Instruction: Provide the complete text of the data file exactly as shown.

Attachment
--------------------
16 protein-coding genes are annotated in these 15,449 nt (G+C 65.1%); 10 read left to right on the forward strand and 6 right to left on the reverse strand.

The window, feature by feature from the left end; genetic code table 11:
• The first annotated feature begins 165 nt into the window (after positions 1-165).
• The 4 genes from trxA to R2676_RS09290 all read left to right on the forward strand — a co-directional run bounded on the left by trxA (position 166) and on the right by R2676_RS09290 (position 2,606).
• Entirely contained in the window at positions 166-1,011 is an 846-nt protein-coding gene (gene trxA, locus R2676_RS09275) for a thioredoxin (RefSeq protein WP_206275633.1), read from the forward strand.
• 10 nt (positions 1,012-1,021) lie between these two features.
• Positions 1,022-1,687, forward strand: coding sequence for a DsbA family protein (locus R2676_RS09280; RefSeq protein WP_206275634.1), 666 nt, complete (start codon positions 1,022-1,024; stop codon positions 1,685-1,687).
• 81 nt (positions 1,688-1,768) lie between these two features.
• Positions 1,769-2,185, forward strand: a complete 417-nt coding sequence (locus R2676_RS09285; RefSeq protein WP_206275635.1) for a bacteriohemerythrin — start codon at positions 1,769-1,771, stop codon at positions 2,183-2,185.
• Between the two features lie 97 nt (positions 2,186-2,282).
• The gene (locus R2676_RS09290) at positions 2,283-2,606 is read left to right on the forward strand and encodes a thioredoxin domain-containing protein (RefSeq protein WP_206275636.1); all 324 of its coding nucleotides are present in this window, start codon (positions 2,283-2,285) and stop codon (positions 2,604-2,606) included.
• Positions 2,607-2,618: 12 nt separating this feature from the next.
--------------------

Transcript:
16 protein-coding genes are annotated in these 15,449 nt (G+C 65.1%); 10 read left to right on the forward strand and 6 right to left on the reverse strand.

The window, feature by feature from the left end; genetic code table 11:
• The first annotated feature begins 165 nt into the window (after positions 1-165).
• The 4 genes from trxA to R2676_RS09290 all read left to right on the forward strand — a co-directional run bounded on the left by trxA (position 166) and on the right by R2676_RS09290 (position 2,606).
• Entirely contained in the window at positions 166-1,011 is an 846-nt protein-coding gene (gene trxA, locus R2676_RS09275) for a thioredoxin (RefSeq protein WP_206275633.1), read from the forward strand.
• 10 nt (positions 1,012-1,021) lie between these two features.
• Positions 1,022-1,687, forward strand: coding sequence for a DsbA family protein (locus R2676_RS09280; RefSeq protein WP_206275634.1), 666 nt, complete (start codon positions 1,022-1,024; stop codon positions 1,685-1,687).
• 81 nt (positions 1,688-1,768) lie between these two features.
• Positions 1,769-2,185, forward strand: a complete 417-nt coding sequence (locus R2676_RS09285; RefSeq protein WP_206275635.1) for a bacteriohemerythrin — start codon at positions 1,769-1,771, stop codon at positions 2,183-2,185.
• Between the two features lie 97 nt (positions 2,186-2,282).
• The gene (locus R2676_RS09290) at positions 2,283-2,606 is read left to right on the forward strand and encodes a thioredoxin domain-containing protein (RefSeq protein WP_206275636.1); all 324 of its coding nucleotides are present in this window, start codon (positions 2,283-2,285) and stop codon (positions 2,604-2,606) included.
• Positions 2,607-2,618: 12 nt separating this feature from the next.